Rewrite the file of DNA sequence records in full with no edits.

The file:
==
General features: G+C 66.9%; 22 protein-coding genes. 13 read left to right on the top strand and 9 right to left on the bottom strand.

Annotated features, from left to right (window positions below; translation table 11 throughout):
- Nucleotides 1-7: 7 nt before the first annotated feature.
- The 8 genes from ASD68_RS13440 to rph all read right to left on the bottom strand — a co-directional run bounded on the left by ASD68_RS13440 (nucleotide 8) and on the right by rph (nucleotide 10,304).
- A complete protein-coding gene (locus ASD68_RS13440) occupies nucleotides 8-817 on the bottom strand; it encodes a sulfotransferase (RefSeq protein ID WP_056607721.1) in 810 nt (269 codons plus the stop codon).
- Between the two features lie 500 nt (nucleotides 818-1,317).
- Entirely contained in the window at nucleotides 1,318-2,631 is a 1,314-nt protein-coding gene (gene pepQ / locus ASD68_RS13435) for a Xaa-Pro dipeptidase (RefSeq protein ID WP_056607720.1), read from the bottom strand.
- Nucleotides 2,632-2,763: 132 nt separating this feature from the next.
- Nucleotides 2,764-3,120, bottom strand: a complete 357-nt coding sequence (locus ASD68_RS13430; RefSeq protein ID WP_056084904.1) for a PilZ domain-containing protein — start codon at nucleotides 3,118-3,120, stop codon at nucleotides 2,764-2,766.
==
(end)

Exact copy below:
General features: G+C 66.9%; 22 protein-coding genes. 13 read left to right on the top strand and 9 right to left on the bottom strand.

Annotated features, from left to right (window positions below; translation table 11 throughout):
- Nucleotides 1-7: 7 nt before the first annotated feature.
- The 8 genes from ASD68_RS13440 to rph all read right to left on the bottom strand — a co-directional run bounded on the left by ASD68_RS13440 (nucleotide 8) and on the right by rph (nucleotide 10,304).
- A complete protein-coding gene (locus ASD68_RS13440) occupies nucleotides 8-817 on the bottom strand; it encodes a sulfotransferase (RefSeq protein ID WP_056607721.1) in 810 nt (269 codons plus the stop codon).
- Between the two features lie 500 nt (nucleotides 818-1,317).
- Entirely contained in the window at nucleotides 1,318-2,631 is a 1,314-nt protein-coding gene (gene pepQ / locus ASD68_RS13435) for a Xaa-Pro dipeptidase (RefSeq protein ID WP_056607720.1), read from the bottom strand.
- Nucleotides 2,632-2,763: 132 nt separating this feature from the next.
- Nucleotides 2,764-3,120, bottom strand: a complete 357-nt coding sequence (locus ASD68_RS13430; RefSeq protein ID WP_056084904.1) for a PilZ domain-containing protein — start codon at nucleotides 3,118-3,120, stop codon at nucleotides 2,764-2,766.